Last week I went to a screening of the play Prima Facie. Jodie Comer gave a fantastic performance in a terrific piece of theatre. But it was theatre. Was it true to life? Did it really reflect the reality of a trial for rape? I spent over thirty years working in the Criminal Justice System as a barrister and I defended and prosecuted a large number of rape trials. I would agree with the character ‘Tess’ that the legal profession is male-dominated, it’s too slow even more so now but… and it’s a big but, I thought it showed a misunderstanding of the trial process. I didn’t glorify my record in successful defences of men accused of rape, rather I worried that the complainant had been misled about what would happen in court. The purpose of a trial is not to find the truth but to establish the facts on the basis of evidence given in the courtroom. The jury decides on those facts and then measures them against the definition of the crime to arrive at a verdict either guilty or not guilty. Note, the defendant is not found to be innocent. I don’t believe that today the jury are are not aware of the arguments put forward in play that they are unduly influenced by outdated ideas about how a witness might behave. Indeed they are warned against making assumptions of that kind by the judge in his summing up. Introducing psychological evidence as to how a woman might behave, I use might deliberately, is trying to substitute his/her professional judgement for the evidence.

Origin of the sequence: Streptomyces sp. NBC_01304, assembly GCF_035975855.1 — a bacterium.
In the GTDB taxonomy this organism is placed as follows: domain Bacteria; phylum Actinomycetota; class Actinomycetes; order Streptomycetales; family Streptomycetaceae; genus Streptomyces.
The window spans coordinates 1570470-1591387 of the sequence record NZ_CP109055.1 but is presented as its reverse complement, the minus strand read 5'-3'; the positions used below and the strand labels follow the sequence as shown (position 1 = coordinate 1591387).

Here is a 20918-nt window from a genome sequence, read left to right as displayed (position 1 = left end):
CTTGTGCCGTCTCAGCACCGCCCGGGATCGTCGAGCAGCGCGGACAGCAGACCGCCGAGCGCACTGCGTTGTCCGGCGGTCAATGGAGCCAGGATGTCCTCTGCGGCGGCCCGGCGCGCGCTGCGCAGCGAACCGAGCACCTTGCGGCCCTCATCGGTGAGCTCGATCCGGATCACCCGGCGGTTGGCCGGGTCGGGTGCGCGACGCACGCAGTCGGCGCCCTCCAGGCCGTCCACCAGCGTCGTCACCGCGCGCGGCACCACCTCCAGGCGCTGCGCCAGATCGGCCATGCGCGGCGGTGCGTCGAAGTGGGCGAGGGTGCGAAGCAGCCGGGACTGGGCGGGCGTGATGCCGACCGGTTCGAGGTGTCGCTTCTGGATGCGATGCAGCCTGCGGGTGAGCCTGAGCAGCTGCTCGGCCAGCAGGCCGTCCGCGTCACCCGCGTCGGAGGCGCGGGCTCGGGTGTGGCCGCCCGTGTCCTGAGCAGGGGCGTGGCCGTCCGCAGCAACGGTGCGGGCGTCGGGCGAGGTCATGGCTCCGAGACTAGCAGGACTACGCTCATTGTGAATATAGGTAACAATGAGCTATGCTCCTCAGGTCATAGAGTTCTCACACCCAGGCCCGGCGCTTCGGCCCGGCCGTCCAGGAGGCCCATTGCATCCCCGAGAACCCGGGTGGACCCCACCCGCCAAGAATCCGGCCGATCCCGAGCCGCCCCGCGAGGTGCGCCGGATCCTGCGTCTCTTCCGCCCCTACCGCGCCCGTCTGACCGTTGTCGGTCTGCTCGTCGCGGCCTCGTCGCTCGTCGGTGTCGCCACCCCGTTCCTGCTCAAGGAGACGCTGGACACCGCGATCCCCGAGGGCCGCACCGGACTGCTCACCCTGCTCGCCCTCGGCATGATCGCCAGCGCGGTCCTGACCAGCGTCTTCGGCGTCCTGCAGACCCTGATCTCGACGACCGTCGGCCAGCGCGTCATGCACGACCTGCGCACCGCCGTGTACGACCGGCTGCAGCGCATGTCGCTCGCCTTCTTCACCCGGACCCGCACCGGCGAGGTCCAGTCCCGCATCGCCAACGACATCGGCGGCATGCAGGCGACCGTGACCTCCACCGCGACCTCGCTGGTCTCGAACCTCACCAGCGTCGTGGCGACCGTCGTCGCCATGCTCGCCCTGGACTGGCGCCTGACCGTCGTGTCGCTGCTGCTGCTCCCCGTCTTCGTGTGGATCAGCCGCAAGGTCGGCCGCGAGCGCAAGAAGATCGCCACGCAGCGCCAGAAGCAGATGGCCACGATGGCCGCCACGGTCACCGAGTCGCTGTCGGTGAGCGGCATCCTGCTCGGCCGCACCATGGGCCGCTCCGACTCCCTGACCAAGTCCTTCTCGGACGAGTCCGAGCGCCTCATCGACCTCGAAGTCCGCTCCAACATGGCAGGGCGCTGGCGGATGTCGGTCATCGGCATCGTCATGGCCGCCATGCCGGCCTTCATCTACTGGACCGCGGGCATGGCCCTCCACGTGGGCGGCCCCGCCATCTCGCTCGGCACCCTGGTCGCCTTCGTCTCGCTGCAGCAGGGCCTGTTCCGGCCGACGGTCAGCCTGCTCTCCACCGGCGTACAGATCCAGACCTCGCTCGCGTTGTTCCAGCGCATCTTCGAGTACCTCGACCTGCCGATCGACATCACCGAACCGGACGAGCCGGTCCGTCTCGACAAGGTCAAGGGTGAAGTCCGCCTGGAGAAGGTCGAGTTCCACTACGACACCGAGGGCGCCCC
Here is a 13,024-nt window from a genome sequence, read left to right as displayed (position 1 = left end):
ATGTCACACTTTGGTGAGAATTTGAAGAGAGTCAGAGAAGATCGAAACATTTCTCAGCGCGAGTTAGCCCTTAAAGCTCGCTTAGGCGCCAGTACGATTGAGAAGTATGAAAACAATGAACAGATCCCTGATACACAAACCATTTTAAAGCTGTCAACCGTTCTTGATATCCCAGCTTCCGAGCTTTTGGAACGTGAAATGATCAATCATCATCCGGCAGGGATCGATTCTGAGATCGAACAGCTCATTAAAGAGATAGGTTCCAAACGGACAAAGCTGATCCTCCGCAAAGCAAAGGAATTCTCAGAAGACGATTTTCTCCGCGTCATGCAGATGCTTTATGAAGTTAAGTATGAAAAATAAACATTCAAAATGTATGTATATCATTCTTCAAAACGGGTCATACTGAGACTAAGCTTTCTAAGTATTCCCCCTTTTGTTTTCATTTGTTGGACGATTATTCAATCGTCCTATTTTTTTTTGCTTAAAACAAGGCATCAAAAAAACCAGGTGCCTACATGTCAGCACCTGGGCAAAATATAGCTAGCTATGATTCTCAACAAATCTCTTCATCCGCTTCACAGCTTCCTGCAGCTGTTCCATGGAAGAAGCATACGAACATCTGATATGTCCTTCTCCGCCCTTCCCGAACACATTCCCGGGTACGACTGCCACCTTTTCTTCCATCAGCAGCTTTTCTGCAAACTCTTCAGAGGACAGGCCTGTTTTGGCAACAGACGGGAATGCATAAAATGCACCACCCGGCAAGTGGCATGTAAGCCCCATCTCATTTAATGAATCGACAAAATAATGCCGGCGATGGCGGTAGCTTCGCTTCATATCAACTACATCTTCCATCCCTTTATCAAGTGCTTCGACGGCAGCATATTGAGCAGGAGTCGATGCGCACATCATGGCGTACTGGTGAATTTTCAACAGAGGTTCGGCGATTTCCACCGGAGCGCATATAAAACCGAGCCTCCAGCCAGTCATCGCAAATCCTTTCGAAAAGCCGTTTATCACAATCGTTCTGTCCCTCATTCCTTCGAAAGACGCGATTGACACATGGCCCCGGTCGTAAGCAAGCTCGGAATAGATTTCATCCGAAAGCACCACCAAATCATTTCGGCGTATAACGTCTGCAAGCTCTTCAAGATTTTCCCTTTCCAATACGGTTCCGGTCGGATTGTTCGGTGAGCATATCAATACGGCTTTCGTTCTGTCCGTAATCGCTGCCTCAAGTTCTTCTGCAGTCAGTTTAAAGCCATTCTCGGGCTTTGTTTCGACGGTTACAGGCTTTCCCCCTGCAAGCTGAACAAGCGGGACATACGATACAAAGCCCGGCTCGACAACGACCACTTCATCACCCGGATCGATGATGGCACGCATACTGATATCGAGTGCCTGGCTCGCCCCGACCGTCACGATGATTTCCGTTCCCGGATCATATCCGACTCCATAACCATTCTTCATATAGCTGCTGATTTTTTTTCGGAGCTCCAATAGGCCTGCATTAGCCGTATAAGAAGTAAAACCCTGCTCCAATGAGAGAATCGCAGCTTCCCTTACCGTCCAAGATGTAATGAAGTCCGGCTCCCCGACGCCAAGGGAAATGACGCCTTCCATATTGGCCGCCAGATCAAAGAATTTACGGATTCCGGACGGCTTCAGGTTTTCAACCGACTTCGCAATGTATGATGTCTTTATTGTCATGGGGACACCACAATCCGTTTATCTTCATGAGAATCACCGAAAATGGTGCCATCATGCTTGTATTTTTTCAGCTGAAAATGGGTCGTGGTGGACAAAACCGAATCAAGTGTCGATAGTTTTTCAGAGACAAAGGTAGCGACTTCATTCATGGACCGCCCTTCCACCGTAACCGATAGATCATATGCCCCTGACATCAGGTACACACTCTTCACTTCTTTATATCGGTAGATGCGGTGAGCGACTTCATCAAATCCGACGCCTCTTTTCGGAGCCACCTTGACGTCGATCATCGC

Nor do I accept that every complainant has the same reaction as ‘Tess’. Some are tearful, some defiant and there was one who treated it as a joke. Cross-examination about the differences in the accounts they have given at different stages of the process is part of trying to establish the facts, but they are rarely about trivial matters.
There was no mention of the defendant giving evidence. No defendant has to go into the witness box but on the facts as they were portrayed in the play, I would have urged the defendant to give his account of their relationship and to say he believed ‘Tess’ was consenting. However, it may have exposed what I thought were weaknesses in his account of the events. A skilled prosecutor would have torn his case to shreds. Had he failed to give evidence the judge would have directed the jury they could hold that against him.
This play is just one person’s interpretation of a trial for rape and the attempt to give it authenticity by the short interviews with Emily Maitlis shown before the play was, in my opinion, misleading. I have used my experience to write a novel called Reluctant Consent which demonstrates a more nuanced approach than Prima Facie